After 4 straight years of surveying the first rock from the Sun, in what amounts to the most comprehensive Mercurian mission to date, MESSENGER will soon careen into Mercury's surface—marking the end of a science-filled era.
NASA decided to capture a series of images prior to its fiery demise, which is expected to happen any day now, when it consumes the remainder of its fuel supply.. Not that it needs to add to its already-remarkable legacy. In just four short years, it captured well over 250,000 images, and succeeded in mapping each and every crevasse of Mercury's surface, from billion year old impact craters, to pyroclastic vents.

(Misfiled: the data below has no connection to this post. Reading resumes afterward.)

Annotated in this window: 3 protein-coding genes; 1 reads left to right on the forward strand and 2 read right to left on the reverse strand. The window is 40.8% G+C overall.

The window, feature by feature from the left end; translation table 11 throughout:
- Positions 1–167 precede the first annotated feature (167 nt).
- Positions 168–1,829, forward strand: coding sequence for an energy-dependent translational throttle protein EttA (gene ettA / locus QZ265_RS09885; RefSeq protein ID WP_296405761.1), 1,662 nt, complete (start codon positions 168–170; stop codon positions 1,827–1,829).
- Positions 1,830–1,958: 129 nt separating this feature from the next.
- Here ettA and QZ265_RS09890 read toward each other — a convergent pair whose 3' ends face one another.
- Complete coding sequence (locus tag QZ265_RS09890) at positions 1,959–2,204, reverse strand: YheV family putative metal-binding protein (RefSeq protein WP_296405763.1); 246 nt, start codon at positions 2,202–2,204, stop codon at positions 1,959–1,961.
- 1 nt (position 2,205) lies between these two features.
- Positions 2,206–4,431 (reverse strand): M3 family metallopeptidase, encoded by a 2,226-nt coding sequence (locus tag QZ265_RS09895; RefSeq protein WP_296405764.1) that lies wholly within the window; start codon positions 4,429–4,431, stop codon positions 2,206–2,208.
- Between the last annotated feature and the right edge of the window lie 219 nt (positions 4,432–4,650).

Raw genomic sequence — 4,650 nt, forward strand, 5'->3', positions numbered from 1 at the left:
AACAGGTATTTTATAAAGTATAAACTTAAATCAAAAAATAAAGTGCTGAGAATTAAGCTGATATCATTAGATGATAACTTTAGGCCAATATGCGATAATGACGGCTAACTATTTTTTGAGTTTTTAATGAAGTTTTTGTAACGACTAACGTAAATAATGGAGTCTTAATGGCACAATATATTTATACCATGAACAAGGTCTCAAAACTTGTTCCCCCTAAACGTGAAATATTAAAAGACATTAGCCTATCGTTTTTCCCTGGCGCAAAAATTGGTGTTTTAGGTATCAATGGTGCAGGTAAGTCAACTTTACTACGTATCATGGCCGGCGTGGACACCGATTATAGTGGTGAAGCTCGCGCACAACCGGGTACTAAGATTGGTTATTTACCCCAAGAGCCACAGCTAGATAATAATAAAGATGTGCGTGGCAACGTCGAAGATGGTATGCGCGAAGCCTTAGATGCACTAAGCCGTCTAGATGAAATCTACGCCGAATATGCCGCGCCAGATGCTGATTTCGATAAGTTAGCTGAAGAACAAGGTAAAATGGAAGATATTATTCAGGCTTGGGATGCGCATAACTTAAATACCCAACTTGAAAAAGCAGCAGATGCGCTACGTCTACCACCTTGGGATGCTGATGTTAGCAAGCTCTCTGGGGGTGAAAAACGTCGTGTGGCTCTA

The new images were acquired using MESSENGER's 'Mercury Atmosphere and Surface Composition Spectrometer' (otherwise known as MASCS): a tool that specializes in capturing light beyond the wavelengths in which the human eye can see. Each wavelength is represented by a specific color, helping highlight subtle variations, physically and chemically, in the Mercurian terrain. (Additionally, this data was paired with a monochrome dataset from the Mercury Dual Imaging System to paint a clearer picture of the surface features).
Rest in pieces, little probe.